Spring has sprung in the Big Apple, so grab an everything bagel as we sift through the good and bad at this year's show.
New York may no longer be April's pre-eminent motor show – blame Shanghai for that – but it still plays host to a plenty of important product launches and the odd concept.
With two CarAdvice representatives on hand at this 2019 show, we're playing it a bit fast and loose with the hits and misses format, with a more detailed run down from those of us at the Javits Center.
Joshua Dowling, at the show
Best production cars
Bringing sexy to a seven-seat SUV. Don’t judge me, wait until you see it in the metal. The likely addition of hybrid option for Australia when it arrives in 2020 will give Kluger a key advantage, and help families cut their fuel bills. Here’s hoping Australian models get Apple CarPlay and Android Auto, as the USA does.
Right car at the right price and the right time. Well equipped, looks good. The kids will love it.
Biggest and most technically advanced Subaru Outback in 25 years. Looks the same as before but should drive demonstrably better on and off road. Love the fact the massive central touchscreen also has a volume knob. Hallelujah.
My first chance to see the new model in the metal. Has an awesome presence, great proportions, and looks slick. Would sell like ice cream in a heatwave if it came to Australia.
Best concept car: Genesis Mint
The design is subtle in photos, but in the metal it’s incredibly detailed. Love the interior, and the idea of having the dash and seats move apart to make it easy to climb aboard. Love the side opening hatch. I hope that element makes it to production on something, maybe the next Veloster?
My only question mark: is the world ready for a premium priced two-seater electric city-car?
The executives at the show talked a big talk, but at least three contradicted each other in separate interviews with Australian media. For senior management to not know how much towing drains driving range, or what the carrying capacity is in the tray, or how many prototypes there are on the road – just 18 months from their proposed launch date – raises my suspicions that this thing might not make it to production.
Nissan 370Z special edition
I have a soft spot for the Nissan 370Z, but came away a little disappointed the anniversary edition amounted to not much more than a splash of colour and some graphics.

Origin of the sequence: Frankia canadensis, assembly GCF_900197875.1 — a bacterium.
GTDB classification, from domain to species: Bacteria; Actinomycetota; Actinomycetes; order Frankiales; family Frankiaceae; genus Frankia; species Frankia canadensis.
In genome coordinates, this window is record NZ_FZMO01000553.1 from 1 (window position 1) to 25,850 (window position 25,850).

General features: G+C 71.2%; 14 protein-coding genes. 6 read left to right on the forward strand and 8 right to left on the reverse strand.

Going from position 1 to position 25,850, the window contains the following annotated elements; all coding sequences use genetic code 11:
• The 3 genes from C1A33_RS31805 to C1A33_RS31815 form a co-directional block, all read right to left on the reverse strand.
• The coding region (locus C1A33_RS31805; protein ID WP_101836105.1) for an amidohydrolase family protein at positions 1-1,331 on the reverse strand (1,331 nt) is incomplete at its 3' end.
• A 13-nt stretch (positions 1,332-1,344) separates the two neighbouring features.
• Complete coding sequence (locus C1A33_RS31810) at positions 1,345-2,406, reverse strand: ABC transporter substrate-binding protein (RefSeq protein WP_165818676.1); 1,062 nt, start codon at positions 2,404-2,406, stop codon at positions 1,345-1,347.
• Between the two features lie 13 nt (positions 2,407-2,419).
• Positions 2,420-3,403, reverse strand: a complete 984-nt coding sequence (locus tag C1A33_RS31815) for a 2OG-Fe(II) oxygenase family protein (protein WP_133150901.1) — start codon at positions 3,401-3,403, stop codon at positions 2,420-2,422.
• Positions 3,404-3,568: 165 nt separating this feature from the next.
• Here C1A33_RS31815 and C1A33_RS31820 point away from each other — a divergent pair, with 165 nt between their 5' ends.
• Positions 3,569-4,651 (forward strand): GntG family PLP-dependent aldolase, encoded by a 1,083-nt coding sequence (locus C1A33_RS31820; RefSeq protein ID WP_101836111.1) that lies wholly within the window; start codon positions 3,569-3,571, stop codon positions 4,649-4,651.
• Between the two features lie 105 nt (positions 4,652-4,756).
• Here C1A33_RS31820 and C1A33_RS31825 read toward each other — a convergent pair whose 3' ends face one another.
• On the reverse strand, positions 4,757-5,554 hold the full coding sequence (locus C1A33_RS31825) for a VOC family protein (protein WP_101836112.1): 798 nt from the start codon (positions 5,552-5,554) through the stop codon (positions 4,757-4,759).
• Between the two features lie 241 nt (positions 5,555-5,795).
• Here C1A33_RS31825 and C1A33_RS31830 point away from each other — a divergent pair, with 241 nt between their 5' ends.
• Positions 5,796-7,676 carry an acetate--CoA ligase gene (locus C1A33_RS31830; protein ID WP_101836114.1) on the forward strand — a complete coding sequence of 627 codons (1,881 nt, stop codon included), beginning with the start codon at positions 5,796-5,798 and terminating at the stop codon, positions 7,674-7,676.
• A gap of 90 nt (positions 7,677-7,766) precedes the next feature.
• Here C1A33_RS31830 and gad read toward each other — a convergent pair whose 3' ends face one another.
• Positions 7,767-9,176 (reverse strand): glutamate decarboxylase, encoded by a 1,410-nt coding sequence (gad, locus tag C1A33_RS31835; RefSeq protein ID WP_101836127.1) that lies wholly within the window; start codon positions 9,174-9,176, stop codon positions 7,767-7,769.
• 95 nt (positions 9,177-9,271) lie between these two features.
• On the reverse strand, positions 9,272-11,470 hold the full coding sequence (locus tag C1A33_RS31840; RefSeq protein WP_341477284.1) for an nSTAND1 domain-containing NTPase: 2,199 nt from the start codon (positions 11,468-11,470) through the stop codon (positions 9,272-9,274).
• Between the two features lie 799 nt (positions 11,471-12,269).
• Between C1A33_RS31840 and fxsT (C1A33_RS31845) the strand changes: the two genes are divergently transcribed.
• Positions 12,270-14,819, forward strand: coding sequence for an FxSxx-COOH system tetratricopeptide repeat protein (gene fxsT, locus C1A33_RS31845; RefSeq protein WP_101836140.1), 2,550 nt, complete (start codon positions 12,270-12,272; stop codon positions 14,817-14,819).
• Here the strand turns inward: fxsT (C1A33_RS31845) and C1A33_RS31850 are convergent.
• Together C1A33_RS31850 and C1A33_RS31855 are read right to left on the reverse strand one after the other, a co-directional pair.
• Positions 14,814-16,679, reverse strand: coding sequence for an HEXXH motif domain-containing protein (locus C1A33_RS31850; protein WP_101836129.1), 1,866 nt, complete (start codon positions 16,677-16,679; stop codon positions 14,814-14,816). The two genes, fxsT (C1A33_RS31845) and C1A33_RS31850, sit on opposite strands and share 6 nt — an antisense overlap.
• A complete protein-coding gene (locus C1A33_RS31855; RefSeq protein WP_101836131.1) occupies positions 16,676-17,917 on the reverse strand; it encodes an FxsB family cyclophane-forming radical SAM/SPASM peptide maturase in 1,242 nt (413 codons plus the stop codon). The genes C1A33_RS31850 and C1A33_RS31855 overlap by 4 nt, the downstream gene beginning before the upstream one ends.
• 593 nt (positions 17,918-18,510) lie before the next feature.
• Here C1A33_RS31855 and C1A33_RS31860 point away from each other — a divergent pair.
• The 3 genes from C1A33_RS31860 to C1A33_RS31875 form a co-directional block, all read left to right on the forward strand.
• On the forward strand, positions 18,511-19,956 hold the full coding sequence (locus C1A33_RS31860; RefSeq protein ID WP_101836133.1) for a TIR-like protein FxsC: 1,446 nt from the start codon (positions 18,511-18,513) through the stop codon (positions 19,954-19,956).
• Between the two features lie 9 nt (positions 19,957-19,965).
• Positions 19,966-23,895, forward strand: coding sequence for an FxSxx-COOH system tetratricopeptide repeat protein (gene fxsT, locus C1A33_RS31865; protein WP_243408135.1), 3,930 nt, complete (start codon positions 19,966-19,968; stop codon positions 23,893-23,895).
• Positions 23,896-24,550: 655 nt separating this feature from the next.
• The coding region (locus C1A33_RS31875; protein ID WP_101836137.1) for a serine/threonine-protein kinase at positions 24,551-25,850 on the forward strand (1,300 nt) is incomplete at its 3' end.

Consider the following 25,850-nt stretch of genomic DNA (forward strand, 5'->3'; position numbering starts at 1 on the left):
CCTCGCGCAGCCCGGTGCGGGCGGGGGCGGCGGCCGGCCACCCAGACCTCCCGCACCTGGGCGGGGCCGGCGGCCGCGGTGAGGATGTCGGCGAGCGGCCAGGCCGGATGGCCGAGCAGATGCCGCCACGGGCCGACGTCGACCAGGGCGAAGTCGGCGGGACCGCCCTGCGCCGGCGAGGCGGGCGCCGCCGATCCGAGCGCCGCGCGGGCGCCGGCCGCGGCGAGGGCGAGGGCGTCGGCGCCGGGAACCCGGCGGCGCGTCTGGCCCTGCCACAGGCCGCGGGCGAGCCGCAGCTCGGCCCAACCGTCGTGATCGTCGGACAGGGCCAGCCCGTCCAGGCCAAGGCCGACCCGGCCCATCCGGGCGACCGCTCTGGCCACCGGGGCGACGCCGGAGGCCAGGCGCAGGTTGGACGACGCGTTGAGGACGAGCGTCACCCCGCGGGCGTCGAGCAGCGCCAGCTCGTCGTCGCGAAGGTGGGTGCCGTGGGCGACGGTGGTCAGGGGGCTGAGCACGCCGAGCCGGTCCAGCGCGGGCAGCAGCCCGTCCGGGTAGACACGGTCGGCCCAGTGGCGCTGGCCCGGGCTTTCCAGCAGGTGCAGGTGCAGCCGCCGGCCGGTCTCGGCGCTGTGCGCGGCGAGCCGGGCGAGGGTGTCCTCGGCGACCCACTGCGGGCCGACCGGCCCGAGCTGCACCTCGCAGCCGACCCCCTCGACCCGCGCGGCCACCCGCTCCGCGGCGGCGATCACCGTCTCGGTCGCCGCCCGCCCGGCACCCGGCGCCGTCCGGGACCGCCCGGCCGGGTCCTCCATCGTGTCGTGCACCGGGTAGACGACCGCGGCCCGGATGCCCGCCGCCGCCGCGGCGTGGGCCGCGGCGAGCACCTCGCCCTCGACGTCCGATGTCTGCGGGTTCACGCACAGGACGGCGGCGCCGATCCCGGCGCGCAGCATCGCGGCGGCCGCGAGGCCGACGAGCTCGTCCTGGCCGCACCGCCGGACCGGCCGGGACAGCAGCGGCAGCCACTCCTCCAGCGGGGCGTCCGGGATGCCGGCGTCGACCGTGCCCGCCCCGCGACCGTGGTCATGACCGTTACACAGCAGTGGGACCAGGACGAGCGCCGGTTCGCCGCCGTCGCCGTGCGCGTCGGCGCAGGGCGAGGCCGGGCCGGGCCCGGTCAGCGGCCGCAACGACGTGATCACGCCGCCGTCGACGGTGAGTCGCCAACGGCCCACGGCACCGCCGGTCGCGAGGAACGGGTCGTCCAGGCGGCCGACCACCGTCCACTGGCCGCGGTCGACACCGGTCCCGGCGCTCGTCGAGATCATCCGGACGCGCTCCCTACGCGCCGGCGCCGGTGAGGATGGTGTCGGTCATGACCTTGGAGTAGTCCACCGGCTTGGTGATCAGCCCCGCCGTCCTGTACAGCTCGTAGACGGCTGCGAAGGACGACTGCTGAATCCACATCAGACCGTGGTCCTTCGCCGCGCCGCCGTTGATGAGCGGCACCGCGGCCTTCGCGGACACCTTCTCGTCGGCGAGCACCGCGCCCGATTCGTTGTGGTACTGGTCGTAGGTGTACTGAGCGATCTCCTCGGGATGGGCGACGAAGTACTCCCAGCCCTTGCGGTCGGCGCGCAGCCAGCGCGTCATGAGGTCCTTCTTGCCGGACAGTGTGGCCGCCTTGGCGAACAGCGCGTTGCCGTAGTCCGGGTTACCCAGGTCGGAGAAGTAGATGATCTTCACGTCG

I prefer the design of this larger Mercedes GLS over the GLE, and it’s loaded with tech, but I wish Mercedes was bolder with its exterior styling. I’m not sure the policy of removing creases from the body works on such a big piece of metal.
Derek Fung, at the show
Best production cars
Yes, it looks the same, but there's a turbo option and the interior doesn't suck. Actually, it actually has a whiff of premium about it and the big touchscreen has physical controls for volume/power and temperature.
Classy where its Escape sibling is anonymous, the Corsair rounds out Lincoln's lineup of crossovers. The interior is also a big upgrade over its Ford counterpart.
Lincoln is very much on a roll, shame it won't be coming to Australia any time soon.
If every other TNGA-based car is an indicator, the new Kluger will be demonstrably better to drive than any of its predecessors. Shame, I just can't fathom the look.
With so many large SUVs in its range, the company couldn't go down the RAV4 path and turn the Kluger into a semi-serious off-roader, so we're left with this weird blancmange with an odd harp-like grille.
New Ford interiors
There's more to buying a car than just the feel of the interior, but the latest Escape and Explorer cabins reek of penny pinching thanks to plenty of unfriendly plastic, cheap switchgear and ho-hum design. That's not to say the cars we get in Australia will feel the same...
Cadillac CT5, XT4 and XT6
For the last 15 years, Caddy has been big, bold and brash. And increasingly fixated on out-handling and outmuscling the Germans, but thanks to a dearth of crossovers, sales have flatlined, or worse.